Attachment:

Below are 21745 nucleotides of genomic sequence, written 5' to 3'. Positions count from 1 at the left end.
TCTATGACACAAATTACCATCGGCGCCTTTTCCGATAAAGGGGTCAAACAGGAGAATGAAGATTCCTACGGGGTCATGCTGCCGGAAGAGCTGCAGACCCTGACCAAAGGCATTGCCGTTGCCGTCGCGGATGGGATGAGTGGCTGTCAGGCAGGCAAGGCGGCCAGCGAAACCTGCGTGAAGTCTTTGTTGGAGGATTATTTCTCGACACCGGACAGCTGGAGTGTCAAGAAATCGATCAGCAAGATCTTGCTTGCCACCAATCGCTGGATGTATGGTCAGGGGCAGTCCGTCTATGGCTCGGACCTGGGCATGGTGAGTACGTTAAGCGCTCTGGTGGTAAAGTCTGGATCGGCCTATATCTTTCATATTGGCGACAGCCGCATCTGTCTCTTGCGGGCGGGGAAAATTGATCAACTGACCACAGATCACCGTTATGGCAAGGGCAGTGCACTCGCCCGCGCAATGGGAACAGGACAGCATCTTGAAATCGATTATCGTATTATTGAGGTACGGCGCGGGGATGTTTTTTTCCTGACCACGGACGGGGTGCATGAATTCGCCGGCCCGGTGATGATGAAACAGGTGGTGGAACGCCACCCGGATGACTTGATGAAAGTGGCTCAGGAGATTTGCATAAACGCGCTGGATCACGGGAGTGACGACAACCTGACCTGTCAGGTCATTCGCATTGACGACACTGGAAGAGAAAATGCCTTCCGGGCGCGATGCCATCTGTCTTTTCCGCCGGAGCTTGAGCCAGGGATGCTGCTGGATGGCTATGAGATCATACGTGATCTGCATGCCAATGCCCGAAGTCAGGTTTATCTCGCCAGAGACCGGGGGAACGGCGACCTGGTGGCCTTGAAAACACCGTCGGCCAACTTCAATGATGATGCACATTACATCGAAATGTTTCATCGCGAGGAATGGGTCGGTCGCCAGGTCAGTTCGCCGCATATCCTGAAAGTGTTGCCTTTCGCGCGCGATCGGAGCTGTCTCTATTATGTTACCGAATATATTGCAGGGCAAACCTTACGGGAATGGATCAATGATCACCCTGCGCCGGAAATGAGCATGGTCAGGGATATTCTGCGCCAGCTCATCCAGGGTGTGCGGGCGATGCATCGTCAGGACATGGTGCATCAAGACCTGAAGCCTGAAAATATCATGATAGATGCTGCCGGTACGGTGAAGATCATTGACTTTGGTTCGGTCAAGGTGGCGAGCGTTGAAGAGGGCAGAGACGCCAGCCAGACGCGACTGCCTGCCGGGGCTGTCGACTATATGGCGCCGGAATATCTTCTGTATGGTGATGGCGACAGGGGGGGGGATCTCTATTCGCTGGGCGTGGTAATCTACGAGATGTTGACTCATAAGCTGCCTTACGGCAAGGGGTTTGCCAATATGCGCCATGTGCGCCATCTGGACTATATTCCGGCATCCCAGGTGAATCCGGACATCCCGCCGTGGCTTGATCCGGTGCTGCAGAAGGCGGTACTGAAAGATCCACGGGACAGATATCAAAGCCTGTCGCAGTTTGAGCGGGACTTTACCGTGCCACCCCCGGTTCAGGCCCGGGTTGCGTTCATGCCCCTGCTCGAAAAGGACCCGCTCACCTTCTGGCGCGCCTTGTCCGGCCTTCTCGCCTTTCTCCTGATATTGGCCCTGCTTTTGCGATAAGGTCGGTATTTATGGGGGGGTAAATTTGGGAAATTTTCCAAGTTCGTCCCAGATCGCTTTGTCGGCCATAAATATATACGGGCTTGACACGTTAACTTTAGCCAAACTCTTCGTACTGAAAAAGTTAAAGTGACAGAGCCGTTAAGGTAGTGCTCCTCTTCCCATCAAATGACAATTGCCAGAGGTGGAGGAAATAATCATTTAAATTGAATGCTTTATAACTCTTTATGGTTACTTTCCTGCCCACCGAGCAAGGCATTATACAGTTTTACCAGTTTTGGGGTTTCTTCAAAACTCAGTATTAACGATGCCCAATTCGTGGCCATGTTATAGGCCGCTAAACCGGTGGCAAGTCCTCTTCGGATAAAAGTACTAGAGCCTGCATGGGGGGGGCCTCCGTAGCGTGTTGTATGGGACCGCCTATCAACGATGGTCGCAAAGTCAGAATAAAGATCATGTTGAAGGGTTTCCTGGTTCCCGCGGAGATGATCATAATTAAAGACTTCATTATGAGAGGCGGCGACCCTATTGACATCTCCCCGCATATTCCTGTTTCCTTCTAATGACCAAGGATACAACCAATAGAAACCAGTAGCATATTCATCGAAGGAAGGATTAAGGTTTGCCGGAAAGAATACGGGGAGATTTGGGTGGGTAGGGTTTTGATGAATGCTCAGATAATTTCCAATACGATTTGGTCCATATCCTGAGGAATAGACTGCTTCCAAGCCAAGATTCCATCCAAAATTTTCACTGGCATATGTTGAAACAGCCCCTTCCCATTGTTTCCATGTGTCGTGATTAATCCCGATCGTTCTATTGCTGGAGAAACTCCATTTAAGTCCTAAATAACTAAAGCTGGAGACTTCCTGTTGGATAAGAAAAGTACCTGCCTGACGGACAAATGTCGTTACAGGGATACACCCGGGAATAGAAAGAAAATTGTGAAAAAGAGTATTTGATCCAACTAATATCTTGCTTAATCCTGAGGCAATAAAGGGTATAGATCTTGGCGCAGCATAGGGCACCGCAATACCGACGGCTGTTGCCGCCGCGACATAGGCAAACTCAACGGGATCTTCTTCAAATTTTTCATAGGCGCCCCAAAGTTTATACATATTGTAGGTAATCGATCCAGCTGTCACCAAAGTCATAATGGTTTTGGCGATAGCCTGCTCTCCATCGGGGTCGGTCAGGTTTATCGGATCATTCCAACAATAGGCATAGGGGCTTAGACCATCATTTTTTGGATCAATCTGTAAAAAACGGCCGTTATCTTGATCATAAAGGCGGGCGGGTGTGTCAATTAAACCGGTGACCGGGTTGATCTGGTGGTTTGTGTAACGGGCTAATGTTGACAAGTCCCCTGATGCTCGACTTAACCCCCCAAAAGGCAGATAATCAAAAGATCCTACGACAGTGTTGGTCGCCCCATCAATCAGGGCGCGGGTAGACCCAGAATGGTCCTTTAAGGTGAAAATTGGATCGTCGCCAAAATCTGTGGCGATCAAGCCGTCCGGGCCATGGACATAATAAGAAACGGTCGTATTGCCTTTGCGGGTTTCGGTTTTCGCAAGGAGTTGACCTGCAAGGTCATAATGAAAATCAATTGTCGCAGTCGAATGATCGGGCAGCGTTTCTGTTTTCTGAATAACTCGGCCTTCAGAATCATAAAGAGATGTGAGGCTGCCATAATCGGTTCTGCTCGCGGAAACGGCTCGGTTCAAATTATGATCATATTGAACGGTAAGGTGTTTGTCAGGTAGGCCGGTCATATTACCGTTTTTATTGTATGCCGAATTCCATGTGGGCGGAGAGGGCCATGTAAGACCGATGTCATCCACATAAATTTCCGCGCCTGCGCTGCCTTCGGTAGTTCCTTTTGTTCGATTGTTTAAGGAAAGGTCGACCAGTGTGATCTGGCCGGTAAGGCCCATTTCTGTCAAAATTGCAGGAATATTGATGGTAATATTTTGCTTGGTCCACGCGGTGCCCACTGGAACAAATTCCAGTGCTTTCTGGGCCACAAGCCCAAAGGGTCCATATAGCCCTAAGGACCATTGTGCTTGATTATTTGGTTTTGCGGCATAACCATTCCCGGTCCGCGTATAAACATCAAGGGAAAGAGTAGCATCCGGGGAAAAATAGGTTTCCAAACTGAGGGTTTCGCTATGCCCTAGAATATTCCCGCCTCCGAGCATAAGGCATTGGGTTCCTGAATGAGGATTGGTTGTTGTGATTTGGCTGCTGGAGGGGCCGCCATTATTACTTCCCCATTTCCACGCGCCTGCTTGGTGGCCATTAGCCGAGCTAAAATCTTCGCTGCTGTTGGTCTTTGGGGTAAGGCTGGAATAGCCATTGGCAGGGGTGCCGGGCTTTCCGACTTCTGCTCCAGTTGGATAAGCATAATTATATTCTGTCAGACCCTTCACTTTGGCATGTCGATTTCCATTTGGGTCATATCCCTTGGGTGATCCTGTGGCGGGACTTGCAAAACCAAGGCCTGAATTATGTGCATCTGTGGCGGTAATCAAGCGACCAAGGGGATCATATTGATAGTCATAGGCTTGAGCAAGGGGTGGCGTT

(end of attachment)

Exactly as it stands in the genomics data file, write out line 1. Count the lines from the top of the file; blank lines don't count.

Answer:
Below are 21745 nucleotides of genomic sequence, written 5' to 3'. Positions count from 1 at the left end.